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[whitespace] Built to Spill
Built to Last: With its retro prog-rock sound, Built to Spill has a good future reviving the music of the past.

Spill's Way

There's nothing wrong with being a rock throwback when you revive the past as well as Built to Spill does

By Gina Arnold

ONE BEAUTIFUL late afternoon last summer, while visiting Seattle for the opening of the Experience Music Project, I heard Neil Young's song "Cortez the Killer" arching over the Seattle Center as if it had been etched on sound waves made of air. It sounded just wonderful, but puzzling, until I realized that it was being played not by Young but by Built to Spill, a Boise, Idaho, band that is revered in Seattle and is catching on in the rest of the country as well.

It seemed an odd choice for a group that often gets compared to Crazy Horse anyway: odd, or possibly just reverent. Most listeners won't need such a blatant hint as to what band occupies the highest spot in Built to Spill's canon. But that doesn't mean that Built to Spill is derivative, just that, musically, it is something of a throwback.

The band's last two LPs were appealingly called Keep It Like a Secret and Perfect From Now On, and the latest LP has an even more apt title, since Ancient Melodies of the Future (Warner Bros.) are exactly what this band purveys.

When you hear songs like "Strange" and "Trimmed and Burning," you can't help but wonder, Is it Neil Young? The Rolling Stones? Poco? Traffic? It's as if Built to Spill is busily replacing classic-rock icons with newer, but similar, music--and it's about time, too, since most of those older acts are on their last legs.

IN FACT, Built to Spill should be grouped in the Seattle school of hard rock. Though not a grunge band per se, it emerged from nearby Olympia's K Records scene, which has plenty of associations with Sub Pop. Many of those bands actually did look to the early '70s for their main influences and few as much as Built to Spill, which chose to forego the fat-bottom rhythms of Black Sabbathy metal, retaining instead the clearly written guitar solos and lyrical quirks of that era.

Singer Doug Martsch was in the band Treepeople and plays with K Records founder Calvin Johnson's side band, the Halo Benders, both of which were highly quirky, individualistic groups. In Built to Spill, however, his music sounds more like '70s prog rock without keyboards--all busy swirling guitar parts and semiphilosophical lyrics. In fact, Built to Spill gets a huge sound for a trio--reminiscent of power groups like the Who and Rush.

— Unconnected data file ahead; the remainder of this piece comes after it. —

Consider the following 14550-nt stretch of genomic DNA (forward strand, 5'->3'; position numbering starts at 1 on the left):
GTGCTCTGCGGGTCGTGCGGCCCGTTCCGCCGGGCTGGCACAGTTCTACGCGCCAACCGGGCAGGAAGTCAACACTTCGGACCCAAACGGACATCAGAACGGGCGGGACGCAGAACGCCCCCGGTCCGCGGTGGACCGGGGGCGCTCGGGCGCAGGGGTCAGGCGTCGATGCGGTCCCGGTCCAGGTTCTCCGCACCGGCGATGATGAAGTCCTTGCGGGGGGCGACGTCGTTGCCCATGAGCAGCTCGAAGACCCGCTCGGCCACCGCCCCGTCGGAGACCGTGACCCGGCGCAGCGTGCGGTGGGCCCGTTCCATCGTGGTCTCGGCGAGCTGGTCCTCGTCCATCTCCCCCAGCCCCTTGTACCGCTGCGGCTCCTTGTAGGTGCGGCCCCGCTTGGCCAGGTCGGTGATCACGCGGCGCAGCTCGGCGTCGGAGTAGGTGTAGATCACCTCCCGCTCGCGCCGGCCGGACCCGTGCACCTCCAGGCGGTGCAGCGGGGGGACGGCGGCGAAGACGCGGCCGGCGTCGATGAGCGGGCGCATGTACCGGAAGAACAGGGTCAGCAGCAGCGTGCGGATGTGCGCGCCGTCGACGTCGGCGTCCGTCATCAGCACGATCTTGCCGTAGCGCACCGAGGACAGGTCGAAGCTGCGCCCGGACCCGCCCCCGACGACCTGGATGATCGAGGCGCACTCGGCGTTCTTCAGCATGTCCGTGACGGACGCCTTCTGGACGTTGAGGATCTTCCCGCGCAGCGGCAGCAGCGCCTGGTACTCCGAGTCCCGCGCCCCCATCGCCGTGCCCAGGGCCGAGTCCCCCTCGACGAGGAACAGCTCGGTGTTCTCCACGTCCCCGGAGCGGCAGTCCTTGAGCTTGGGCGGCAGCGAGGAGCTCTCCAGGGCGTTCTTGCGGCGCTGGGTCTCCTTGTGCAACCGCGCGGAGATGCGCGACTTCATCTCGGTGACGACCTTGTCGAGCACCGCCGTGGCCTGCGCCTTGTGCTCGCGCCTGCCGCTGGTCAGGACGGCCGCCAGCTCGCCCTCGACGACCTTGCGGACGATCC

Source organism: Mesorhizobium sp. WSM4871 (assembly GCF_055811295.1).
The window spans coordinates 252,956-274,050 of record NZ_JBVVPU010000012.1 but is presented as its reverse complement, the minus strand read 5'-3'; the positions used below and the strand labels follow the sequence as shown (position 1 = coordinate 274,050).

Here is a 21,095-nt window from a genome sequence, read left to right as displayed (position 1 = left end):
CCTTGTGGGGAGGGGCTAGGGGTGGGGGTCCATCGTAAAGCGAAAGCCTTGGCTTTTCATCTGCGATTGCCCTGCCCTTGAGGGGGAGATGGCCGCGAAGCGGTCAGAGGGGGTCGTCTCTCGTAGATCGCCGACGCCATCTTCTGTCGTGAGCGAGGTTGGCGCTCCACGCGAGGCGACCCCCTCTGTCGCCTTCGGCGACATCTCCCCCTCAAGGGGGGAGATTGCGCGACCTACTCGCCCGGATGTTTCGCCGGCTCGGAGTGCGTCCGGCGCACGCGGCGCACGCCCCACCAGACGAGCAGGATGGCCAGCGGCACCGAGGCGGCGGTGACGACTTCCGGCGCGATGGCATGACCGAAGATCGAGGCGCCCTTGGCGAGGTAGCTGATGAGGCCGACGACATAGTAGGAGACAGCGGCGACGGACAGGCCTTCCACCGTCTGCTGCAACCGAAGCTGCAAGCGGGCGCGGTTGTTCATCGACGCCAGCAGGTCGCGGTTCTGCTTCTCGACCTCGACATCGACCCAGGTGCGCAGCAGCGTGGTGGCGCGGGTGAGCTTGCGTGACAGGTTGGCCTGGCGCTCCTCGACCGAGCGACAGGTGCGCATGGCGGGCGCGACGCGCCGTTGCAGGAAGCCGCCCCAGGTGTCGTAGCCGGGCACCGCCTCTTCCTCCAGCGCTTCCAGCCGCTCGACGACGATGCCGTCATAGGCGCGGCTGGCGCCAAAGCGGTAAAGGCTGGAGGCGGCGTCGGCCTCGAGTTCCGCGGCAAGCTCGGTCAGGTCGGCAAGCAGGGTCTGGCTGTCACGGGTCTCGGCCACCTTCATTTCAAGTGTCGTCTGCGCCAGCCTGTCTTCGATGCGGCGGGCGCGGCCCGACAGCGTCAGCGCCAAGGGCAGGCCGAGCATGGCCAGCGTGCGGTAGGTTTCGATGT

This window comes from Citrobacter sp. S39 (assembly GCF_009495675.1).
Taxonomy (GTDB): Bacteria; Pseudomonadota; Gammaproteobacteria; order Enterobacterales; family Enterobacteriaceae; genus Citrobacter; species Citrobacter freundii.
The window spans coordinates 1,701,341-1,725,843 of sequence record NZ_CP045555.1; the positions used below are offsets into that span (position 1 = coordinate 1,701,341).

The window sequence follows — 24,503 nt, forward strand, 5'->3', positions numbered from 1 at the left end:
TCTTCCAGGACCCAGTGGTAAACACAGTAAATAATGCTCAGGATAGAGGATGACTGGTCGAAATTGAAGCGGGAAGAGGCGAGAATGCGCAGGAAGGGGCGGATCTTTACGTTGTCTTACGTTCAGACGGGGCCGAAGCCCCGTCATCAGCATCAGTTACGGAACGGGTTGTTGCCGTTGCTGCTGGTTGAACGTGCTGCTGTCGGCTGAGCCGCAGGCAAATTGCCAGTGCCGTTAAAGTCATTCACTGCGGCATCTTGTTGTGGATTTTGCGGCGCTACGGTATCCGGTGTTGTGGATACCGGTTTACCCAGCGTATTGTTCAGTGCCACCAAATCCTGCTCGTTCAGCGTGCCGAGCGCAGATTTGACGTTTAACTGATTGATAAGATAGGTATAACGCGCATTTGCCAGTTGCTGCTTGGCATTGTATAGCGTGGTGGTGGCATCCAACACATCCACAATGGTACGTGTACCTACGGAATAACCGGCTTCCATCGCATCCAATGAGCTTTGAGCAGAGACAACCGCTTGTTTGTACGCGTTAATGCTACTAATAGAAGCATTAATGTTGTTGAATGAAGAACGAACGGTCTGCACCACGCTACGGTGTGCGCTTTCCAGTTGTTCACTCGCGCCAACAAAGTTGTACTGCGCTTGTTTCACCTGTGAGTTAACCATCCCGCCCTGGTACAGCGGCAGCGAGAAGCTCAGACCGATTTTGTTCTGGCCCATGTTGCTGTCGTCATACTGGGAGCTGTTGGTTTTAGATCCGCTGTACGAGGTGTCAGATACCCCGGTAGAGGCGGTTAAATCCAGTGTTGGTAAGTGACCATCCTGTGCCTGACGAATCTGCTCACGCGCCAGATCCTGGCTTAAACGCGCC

For those who have a secret liking for such bands but don't quite want to sit down and listen to 2112 or Odds & Sods for the millionth time, Ancient Melodies of the Future is an appealing album, tuneful, complex and even, on occasion, anthemic.

A few highlights, like "The Weather," a beautiful and straightforward mid-tempo song, and "Alarmed" prove that Built to Spill deserves its highbrow reputation as a favorite of NPR DJs and record-store clerks the world over.

It is a band for people who distrust or dislike all electronic dance music, angst-ridden singer/songwriters, world beats, rap and folk songs: a band for people whose main interest in rock is the thin blond sound of electric guitar notes bending and arching up and around vocals. Built to Spill builds on that foundation with pretty good tunes and lyrics that aren't at all stupid.

THAT SAID, for me, Built to Spill suffers a bit from being a bit too low-key. This kind of guitar rock is generally bombastic. On the one hand, Built to Spill avoids torrid clichés, impassioned theatrics and other rock idiocy; on the other, it comes off as kind of cold.

Moreover, Martsch is not very charismatic; he's more of a throwback to the days when guys like Lou Barlow and J. Mascis made sexlessness and reticence into a high art. And his lyrics aren't really about anything in particular, being impersonal in the extreme.

On the song "Happiness," for instance, Martsch sings, "Happiness will only happen when it can," bending the melody around guitar notes that have been treated as if they belong in a song by Canned Heat, Hot Tuna or (more recently) Gomez.

"Why don't you fly around my pretty little miss," he sings on another song, which is catchy is hell but emotionally opaque. "Don't Try" is a big number with huge chords, a grunge feel and a soft chorus. "You Are" is a spare, all-but-instrumental ballad with pretty, arcing guitar parts. "Everybody knows that you are ... " he sings, without ever completing the sentence. It's a very real moment, since guys of his ilk are notoriously inarticulate.

Built to Spill seems like a band with an absolutely gigantic record collection. But despite the classic-rock antecedents--and the fact that the group records for Warner Bros.--Built to Spill may well be the last successful indie-rock band ever, a thankless title if ever there was one.

The members look like unkempt every-dudes, and their music is much too spacey and vaguely worded to be added to the radio ranks of punk rock/kiddie pop, which is fixated on songs with lyrics about adolescent problems and sex, sex, sex.

But Built to Spill recently sold out three nights at Slim's to crowds of men in their late '30s and '40s, thus proving that there is still a market for this ever-dwindling--socially and commercially--irrelevant genre. Built to Spill is a throwback, all right, but a nice throwback, one whose ancient melodies are well worth listening to.

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From the July 5-11, 2001 issue of Metro, Silicon Valley's Weekly Newspaper.

Copyright © 2001 Metro Publishing Inc. Metroactive is affiliated with the Boulevards Network.

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